Chaired by the Secretary-General, the Senior Management Group meetings bring together the heads of United Nations entities to exchange information and coordinate policy. Those who are unable to attend in person participate through tele-conferencing. Secretary-General Kofi Annan initiated the forum as part of his ongoing effort to reform the United Nations.

The United Nations Development Programme (UNDP) is adopting a wide range of reforms in line with the recommendations of the Secretary- General and the General Assembly.

That is the picture that emerges from UNDP's 1997 Annual Report, released on Wednesday. "UNDP implemented organizational changes to make it a leaner, more efficient and more effective organization with stronger accountability, a culture of cost-consciousness and a sharper focus on country operations."

Targets have been set for improving the effectiveness of UNDP country offices, the report states. The Programme has also streamlined its headquarters, separating corporate and operational functions.

The main challenges for the future, according to the report, will be to anticipate and adjust to the evolving development cooperation environment. As part of this effort, UNDP will seek new strategic partnerships within the United Nations system as well as with international financial institutions, non-governmental organizations, the private sector and bilateral donors.

Gathering against the background of the recent East Asian financial crisis, experts from central banks, securities exchanges and ministries of finance from some 50 countries are meeting at the United Nations Conference on Trade and Development headquarters in Geneva to consider macroeconomic policy challenges.

In his opening address to the three-day meeting, which began on Wednesday, UNCTAD Secretary-General Rubens Ricupero pointed out that the very elements attracting foreign direct investment to developing countries have made it easy to withdraw capital. Recent experiences with highly mobile capital flows have highlighted the need to promote sound capital market development, including domestic stock and bond markets, in developing countries.

Stressing the positive contribution played by private capital flows in economic development, Mr. Ricupero stated that the real challenge was to determine the amount of external capital that domestic economies can absorb. He said that appropriate policy frameworks -- both national and international -- were needed to allow capital importing countries to maximize their benefits. Mr. Ricupero also called on recipient countries and foreign investors to establish a continuous dialogue so as to forestall panic over financial turmoil.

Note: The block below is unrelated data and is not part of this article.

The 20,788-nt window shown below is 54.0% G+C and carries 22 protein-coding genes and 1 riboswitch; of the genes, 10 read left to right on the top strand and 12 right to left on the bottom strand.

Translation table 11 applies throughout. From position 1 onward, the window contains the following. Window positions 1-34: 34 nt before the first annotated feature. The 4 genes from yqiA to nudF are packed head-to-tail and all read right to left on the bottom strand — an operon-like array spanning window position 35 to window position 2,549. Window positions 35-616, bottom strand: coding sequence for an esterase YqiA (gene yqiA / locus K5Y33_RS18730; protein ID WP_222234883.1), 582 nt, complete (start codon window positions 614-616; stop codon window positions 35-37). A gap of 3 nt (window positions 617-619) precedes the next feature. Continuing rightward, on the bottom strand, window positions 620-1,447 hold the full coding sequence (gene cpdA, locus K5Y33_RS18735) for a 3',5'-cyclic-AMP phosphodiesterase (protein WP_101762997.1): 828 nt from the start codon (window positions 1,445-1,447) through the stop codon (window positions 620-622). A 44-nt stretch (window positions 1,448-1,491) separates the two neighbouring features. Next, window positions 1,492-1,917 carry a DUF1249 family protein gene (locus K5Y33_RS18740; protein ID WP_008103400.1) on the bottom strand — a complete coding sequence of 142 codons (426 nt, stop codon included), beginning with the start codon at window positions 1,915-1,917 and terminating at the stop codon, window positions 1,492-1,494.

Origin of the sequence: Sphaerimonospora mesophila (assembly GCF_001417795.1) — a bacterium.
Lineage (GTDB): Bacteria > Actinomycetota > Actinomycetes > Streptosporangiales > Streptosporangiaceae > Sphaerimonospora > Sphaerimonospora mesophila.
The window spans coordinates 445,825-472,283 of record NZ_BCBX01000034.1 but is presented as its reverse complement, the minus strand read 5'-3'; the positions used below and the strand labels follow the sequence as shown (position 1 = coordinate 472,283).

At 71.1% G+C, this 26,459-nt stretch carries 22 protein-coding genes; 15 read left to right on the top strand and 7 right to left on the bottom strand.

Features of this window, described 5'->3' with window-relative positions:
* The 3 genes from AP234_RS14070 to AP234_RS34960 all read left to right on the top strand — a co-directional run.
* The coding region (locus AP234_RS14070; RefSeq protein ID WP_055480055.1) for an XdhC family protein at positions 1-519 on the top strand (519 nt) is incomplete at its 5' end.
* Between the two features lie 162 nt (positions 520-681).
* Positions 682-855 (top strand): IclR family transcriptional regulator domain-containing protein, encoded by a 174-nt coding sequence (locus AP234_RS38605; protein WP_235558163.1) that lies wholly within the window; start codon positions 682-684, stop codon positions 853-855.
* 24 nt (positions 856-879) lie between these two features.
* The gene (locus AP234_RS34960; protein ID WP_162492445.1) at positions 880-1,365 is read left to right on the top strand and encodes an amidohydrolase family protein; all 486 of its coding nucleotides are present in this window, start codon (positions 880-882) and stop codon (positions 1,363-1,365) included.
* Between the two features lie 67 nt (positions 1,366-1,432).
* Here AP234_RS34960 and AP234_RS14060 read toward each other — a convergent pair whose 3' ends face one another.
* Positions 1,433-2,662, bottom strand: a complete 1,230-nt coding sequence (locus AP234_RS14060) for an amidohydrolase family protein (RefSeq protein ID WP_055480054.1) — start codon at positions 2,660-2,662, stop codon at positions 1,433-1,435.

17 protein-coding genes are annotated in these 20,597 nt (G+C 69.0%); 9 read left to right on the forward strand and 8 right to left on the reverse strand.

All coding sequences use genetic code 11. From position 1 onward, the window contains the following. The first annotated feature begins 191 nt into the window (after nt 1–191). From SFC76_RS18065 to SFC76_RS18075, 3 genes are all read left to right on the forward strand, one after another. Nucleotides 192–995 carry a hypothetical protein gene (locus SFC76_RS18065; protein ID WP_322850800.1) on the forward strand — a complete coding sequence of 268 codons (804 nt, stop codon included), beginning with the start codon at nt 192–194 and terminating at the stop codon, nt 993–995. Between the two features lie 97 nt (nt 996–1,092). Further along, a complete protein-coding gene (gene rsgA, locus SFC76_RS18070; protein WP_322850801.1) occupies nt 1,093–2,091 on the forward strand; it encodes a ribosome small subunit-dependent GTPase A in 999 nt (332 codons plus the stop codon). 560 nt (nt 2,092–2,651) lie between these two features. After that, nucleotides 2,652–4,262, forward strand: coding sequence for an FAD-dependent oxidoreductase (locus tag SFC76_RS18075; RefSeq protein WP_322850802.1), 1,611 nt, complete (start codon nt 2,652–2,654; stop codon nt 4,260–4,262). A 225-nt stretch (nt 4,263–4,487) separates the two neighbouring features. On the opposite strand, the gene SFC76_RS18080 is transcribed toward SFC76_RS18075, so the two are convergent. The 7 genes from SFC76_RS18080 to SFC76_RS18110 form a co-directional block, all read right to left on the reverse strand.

Future relations among the European Union and African, Caribbean and Pacific countries were discussed in a high-level dialogue between the United Nations Conference on Trade and Development (UNCTAD) and the European Commission in Brussels on Tuesday.

The day-long meeting, chaired jointly by UNCTAD Secretary-General Rubens Ricupero and Jožo de Deus Pinheiro, the head of the Development Directorate- General of the Commission, focused on ways to promote the smooth integration of developing countries' into the world economy.

The developing countries had requested UNCTAD to provide them with technical assistance in preparation for the negotiations due to commence in September on a successor agreement to the Lom‚ IV Convention, which expires in February 2000, and during the negotiations themselves. The European Commission announced that it was ready to co-finance an office for the African, Caribbean and Pacific countries secretariat in Geneva.

Mr. Ricupero and Mr. Pinheiro both agreed that special attention needed to be given to the least developed countries and to other small and vulnerable economies. They stressed the importance of further developing and defining the concept of vulnerability.

Commissioner Pinheiro outlined the European Union's approach to a successor agreement to Lom‚ IV, involving linkages between economic and social cooperation, development assistance and political dialogue. Mr. Ricupero explained that UNCTAD was helping developing countries to build a "positive trade agenda," in preparation for future negotiations.

The food situation is gradually improving in most of the countries that were once part of the former Soviet Union, the UN Food and Agricultural Organization (FAO) said on Wednesday.

In a statement released in Tallinn at the FAO Regional Conference for Europe, the agency said food aid needs had fallen sharply in the Commonwealth of Independent States (CIS). However, CIS countries still have vulnerable groups, including prisoners, disabled people, refugees and single-parent or large families who cannot afford to buy enough food. "Affordability rather than physical supply of food remains the main problem, " the statement said.

Although overall food supplies in the CIS are adequate to meet demand, there are large differences between and within countries, the FAO said. In Tajikistan, 16 per cent of the population still needs assistance to survive. Whereas countries such as Moldova, the Russian Federation and Ukraine have exportable grain surpluses in 1997/98.

Seven CIS countries -- Armenia, Azerbaijan, Georgia, Kyrgyzstan, Tajikistan, Turkmenistan and Uzbekistan -- with a total population of 53 million are classified as low-income food deficit countries. They have a per capita gross annual product of less than $1,465, or just $28 per week and an even lower disposable income.

Ministers and senior government officials from around 40 European countries are discussing food security during the five-day meeting in Tallinn which began on Monday.

For information purposes only - - not an official record

From the United Nations home page at <> - email: